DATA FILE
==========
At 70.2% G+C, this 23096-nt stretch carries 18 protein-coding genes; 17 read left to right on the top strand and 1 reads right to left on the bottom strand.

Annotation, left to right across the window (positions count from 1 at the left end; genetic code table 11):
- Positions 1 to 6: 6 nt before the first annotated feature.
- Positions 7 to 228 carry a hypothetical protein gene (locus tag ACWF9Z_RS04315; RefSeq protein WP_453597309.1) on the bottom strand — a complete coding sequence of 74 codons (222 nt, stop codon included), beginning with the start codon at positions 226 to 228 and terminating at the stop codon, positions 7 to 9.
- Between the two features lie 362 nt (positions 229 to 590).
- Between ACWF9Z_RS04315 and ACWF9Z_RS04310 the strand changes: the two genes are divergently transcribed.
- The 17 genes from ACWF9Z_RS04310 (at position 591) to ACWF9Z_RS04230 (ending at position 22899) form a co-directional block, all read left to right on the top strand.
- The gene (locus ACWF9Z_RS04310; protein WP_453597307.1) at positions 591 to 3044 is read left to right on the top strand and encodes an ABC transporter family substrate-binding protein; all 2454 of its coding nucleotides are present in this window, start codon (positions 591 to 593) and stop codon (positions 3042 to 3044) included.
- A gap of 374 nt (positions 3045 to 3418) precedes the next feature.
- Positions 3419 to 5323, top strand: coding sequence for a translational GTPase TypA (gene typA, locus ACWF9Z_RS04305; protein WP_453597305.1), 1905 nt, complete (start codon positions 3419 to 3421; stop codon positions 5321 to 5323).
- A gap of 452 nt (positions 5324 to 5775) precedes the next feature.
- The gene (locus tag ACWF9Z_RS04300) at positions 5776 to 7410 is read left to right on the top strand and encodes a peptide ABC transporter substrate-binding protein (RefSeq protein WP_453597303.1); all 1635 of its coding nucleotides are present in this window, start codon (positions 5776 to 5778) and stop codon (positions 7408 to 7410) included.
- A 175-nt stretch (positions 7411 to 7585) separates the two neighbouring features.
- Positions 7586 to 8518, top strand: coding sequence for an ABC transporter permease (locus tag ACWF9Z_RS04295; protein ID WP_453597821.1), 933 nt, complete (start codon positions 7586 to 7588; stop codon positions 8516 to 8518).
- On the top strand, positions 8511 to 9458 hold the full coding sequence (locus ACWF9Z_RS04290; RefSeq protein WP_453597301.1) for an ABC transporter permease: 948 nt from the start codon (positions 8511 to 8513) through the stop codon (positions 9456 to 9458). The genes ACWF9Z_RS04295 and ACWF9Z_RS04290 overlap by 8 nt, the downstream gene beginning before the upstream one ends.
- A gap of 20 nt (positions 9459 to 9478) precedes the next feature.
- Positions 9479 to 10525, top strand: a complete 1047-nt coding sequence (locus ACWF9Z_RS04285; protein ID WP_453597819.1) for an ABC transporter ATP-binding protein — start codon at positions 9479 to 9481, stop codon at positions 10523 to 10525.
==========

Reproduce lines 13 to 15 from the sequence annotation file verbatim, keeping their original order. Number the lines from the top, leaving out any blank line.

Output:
- A 175-nt stretch (positions 7411 to 7585) separates the two neighbouring features.
- Positions 7586 to 8518, top strand: coding sequence for an ABC transporter permease (locus tag ACWF9Z_RS04295; protein ID WP_453597821.1), 933 nt, complete (start codon positions 7586 to 7588; stop codon positions 8516 to 8518).
- On the top strand, positions 8511 to 9458 hold the full coding sequence (locus ACWF9Z_RS04290; RefSeq protein WP_453597301.1) for an ABC transporter permease: 948 nt from the start codon (positions 8511 to 8513) through the stop codon (positions 9456 to 9458). The genes ACWF9Z_RS04295 and ACWF9Z_RS04290 overlap by 8 nt, the downstream gene beginning before the upstream one ends.